A few years ago when I was teaching at a Montessori public charter school, the lower elementary teacher next door invited me to observe her classroom and look at her shelves. When I walked in her classroom, I could see that in her eyes, more was better. Soon to retire, she had amassed a great quantity of materials over her teaching career and every piece of it was on display. In comparison, my classroom looked rather simple and plain, a fact she was very quick to point out.
The Montessori Environment: Simplicity Supports the Method
This teacher believed it was her responsibility to present every lesson and material possible each year. There were so many things on the shelves that it was difficult to know where to start. The sheer number of works was overwhelming. Sadly, many of the Montessori materials had been pushed aside as flashier plastic materials took up room on the shelves. The effect of the busy shelves could be seen on the students who seemed to wander around at a frenetic pace, picking up materials only to quickly discard them for something else. While the students looked busy, they did not seem to be focusing on anything long enough to truly understand and learn about it.
Looking at my colleague’s room reminded me of encountering a vast holiday buffet at a fancy restaurant. When you first enter, you are instantly amazed at the sight before you. You rush to take as many tiny samples as you possibly can, having only a little bite of many different things. When asked what your favorite or most memorable dish was, you are hard pressed to remember. However, if you were to have an intimate, well-prepared three-course meal, it would be easy to remember not only what was served, but the flavors of the ingredients and how well each dish paired with the other. You would understand the thought and the preparation that went into each dish and would be thankful for the artistic presentation created by the chef. While seemingly more simple, the depth of the gustatory experience would be vastly enhanced and your memory of the meal greater.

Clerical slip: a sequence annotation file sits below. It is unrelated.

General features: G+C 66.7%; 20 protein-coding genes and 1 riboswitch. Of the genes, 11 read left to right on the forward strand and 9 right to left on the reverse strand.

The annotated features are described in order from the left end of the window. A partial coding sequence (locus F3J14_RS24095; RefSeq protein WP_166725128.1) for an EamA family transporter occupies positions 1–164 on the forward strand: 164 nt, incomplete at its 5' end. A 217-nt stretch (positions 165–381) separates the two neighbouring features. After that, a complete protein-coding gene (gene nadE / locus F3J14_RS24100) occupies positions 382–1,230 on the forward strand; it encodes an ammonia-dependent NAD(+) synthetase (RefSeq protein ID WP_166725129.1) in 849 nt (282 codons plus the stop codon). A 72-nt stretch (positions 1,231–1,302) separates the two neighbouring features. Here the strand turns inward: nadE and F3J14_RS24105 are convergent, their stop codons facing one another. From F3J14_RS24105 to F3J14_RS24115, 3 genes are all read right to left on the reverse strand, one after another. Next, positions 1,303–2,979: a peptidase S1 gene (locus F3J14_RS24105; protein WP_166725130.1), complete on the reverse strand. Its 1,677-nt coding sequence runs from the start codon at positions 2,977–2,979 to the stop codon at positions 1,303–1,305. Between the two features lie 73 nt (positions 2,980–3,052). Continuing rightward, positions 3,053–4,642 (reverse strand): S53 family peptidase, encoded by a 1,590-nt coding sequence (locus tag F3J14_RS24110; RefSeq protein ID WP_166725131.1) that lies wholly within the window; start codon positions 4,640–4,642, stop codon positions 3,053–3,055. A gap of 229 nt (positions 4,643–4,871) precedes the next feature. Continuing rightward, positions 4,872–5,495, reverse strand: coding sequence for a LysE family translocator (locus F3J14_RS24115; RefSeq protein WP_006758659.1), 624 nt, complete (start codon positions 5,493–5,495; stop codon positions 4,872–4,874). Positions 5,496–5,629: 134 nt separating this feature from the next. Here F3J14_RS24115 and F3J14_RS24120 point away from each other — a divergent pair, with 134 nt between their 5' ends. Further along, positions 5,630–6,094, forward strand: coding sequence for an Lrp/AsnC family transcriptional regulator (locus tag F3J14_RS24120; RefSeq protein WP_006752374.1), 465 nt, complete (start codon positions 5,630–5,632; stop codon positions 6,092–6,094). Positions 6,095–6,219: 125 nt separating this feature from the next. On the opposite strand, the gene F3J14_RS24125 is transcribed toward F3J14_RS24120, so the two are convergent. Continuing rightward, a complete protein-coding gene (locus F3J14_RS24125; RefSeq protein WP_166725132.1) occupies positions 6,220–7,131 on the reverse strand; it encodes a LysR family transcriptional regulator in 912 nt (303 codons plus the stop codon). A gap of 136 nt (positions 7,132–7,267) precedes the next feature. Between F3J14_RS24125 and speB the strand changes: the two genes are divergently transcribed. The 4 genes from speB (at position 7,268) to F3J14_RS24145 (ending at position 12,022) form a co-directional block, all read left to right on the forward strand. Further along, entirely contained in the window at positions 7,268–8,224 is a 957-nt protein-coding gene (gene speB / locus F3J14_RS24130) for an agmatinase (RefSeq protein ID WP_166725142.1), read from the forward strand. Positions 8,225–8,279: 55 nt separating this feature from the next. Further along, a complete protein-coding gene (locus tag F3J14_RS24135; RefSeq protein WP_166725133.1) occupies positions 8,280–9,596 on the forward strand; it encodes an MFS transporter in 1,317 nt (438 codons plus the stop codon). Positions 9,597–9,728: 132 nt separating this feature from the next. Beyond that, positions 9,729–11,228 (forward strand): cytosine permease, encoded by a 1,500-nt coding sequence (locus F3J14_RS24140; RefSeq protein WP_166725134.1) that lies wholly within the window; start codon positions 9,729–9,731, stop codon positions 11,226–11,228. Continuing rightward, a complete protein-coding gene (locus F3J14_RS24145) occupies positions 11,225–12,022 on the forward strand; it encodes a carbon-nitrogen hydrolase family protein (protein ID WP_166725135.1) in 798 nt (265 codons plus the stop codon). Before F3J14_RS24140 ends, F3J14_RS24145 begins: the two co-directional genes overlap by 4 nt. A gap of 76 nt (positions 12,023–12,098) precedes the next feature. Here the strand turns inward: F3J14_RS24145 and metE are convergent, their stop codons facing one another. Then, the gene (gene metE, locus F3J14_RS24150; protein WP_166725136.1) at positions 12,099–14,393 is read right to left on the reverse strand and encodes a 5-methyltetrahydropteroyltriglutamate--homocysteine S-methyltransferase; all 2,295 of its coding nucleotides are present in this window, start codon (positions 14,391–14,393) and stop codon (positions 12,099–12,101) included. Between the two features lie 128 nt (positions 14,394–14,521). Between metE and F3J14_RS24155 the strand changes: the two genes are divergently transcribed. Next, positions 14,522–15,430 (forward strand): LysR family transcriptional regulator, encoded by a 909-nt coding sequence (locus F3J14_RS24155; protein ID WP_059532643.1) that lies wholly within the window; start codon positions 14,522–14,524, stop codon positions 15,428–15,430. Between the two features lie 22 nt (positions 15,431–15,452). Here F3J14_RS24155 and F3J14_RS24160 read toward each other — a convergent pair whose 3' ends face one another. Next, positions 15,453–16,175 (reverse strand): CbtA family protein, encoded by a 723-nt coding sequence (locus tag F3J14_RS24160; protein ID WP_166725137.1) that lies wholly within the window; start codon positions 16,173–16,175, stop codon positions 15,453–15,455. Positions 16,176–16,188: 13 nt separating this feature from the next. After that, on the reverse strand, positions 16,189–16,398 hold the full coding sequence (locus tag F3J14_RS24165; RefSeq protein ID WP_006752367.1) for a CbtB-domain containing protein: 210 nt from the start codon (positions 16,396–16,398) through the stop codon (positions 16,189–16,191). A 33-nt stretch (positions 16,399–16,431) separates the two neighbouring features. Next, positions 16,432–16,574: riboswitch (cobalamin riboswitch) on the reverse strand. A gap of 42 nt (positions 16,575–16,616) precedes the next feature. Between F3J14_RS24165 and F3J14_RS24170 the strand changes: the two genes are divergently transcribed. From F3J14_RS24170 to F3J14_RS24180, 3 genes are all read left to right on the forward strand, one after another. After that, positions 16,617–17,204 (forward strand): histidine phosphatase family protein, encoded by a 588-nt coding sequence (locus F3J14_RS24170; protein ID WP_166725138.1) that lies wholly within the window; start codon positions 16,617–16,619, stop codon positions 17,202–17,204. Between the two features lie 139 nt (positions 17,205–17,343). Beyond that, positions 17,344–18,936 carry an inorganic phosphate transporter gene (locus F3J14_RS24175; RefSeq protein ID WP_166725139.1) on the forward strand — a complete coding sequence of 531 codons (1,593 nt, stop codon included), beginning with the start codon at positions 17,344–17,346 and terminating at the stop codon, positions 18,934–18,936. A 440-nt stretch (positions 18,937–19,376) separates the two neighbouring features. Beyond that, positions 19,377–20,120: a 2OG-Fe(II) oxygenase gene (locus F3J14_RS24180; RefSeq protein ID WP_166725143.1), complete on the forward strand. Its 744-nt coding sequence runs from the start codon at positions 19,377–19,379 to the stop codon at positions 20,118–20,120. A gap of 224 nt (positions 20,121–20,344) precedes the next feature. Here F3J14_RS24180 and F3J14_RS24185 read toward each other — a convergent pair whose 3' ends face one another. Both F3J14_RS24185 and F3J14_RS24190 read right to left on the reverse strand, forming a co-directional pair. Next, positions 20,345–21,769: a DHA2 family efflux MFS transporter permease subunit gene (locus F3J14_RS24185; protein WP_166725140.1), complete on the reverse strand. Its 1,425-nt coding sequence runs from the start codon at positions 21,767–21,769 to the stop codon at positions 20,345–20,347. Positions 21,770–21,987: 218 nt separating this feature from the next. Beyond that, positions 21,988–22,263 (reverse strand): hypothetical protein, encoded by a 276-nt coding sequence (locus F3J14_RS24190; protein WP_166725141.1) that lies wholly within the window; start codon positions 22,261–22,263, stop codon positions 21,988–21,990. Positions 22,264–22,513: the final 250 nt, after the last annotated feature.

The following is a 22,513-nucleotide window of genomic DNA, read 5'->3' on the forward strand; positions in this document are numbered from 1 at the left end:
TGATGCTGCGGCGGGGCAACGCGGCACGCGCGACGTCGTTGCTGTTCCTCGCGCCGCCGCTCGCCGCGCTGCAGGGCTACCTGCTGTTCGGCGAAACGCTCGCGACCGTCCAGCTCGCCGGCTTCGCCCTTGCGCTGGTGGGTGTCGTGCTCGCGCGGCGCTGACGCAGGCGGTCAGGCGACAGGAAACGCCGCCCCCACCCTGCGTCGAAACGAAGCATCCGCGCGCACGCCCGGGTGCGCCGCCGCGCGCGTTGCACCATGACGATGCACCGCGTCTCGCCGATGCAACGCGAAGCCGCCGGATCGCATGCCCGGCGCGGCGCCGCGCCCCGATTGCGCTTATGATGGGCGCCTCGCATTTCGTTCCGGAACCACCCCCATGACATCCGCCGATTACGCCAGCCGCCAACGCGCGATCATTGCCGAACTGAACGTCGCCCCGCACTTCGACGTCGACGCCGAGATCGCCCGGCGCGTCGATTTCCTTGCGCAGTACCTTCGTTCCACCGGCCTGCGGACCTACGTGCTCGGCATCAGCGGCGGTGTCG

The Montessori curriculum is amazing in both scope and sequence. To give every single lesson every year to every child is not only impossible, it is impractical. Moreover, it is does not respect the child’s learning, since the focus is more on giving lessons and getting through the curriculum than on following the passions and abilities of the child. It is for this reason that Montessori teachers begin each year in the elementary programs with the simple telling of the Five Great Lessons. Through these impressionistic stories we give the children the keys to the universe, thus freeing them to explore, ask questions, conduct research, and create their own understanding. When you think about it, we explain all of creation in just five stories. Nothing could be simpler and, at the same time, so very critical to understanding. And this simplicity is really what Montessori is all about.
© North American Montessori Center - originally posted in its entirety at Montessori Teacher Training on Tuesday, October 8, 2013.